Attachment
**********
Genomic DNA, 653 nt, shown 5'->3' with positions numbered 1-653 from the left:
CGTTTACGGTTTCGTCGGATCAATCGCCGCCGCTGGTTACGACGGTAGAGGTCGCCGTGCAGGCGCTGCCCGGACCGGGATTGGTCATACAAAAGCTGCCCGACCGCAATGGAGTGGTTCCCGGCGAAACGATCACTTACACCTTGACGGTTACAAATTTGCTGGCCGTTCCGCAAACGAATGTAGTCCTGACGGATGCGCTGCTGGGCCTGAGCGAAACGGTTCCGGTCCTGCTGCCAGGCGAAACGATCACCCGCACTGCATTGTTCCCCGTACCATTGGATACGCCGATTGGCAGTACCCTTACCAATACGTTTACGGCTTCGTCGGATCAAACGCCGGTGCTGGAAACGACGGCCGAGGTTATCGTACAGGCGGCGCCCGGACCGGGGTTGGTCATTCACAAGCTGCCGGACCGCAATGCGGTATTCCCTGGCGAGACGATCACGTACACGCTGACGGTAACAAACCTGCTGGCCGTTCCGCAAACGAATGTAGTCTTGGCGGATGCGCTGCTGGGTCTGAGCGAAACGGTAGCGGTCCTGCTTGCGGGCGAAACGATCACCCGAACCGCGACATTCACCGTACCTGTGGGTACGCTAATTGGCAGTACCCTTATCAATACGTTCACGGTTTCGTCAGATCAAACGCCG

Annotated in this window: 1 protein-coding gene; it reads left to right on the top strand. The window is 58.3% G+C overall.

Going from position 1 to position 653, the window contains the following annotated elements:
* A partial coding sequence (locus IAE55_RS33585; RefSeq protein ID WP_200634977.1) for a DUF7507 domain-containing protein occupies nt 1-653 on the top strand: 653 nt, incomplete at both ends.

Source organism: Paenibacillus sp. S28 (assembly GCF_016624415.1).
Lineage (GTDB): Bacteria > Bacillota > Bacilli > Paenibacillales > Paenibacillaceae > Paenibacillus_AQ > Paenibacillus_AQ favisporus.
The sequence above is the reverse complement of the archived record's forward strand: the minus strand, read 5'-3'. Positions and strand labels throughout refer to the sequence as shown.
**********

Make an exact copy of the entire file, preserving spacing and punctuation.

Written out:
Genomic DNA, 653 nt, shown 5'->3' with positions numbered 1-653 from the left:
CGTTTACGGTTTCGTCGGATCAATCGCCGCCGCTGGTTACGACGGTAGAGGTCGCCGTGCAGGCGCTGCCCGGACCGGGATTGGTCATACAAAAGCTGCCCGACCGCAATGGAGTGGTTCCCGGCGAAACGATCACTTACACCTTGACGGTTACAAATTTGCTGGCCGTTCCGCAAACGAATGTAGTCCTGACGGATGCGCTGCTGGGCCTGAGCGAAACGGTTCCGGTCCTGCTGCCAGGCGAAACGATCACCCGCACTGCATTGTTCCCCGTACCATTGGATACGCCGATTGGCAGTACCCTTACCAATACGTTTACGGCTTCGTCGGATCAAACGCCGGTGCTGGAAACGACGGCCGAGGTTATCGTACAGGCGGCGCCCGGACCGGGGTTGGTCATTCACAAGCTGCCGGACCGCAATGCGGTATTCCCTGGCGAGACGATCACGTACACGCTGACGGTAACAAACCTGCTGGCCGTTCCGCAAACGAATGTAGTCTTGGCGGATGCGCTGCTGGGTCTGAGCGAAACGGTAGCGGTCCTGCTTGCGGGCGAAACGATCACCCGAACCGCGACATTCACCGTACCTGTGGGTACGCTAATTGGCAGTACCCTTATCAATACGTTCACGGTTTCGTCAGATCAAACGCCG

Annotated in this window: 1 protein-coding gene; it reads left to right on the top strand. The window is 58.3% G+C overall.

Going from position 1 to position 653, the window contains the following annotated elements:
* A partial coding sequence (locus IAE55_RS33585; RefSeq protein ID WP_200634977.1) for a DUF7507 domain-containing protein occupies nt 1-653 on the top strand: 653 nt, incomplete at both ends.

Source organism: Paenibacillus sp. S28 (assembly GCF_016624415.1).
Lineage (GTDB): Bacteria > Bacillota > Bacilli > Paenibacillales > Paenibacillaceae > Paenibacillus_AQ > Paenibacillus_AQ favisporus.
The sequence above is the reverse complement of the archived record's forward strand: the minus strand, read 5'-3'. Positions and strand labels throughout refer to the sequence as shown.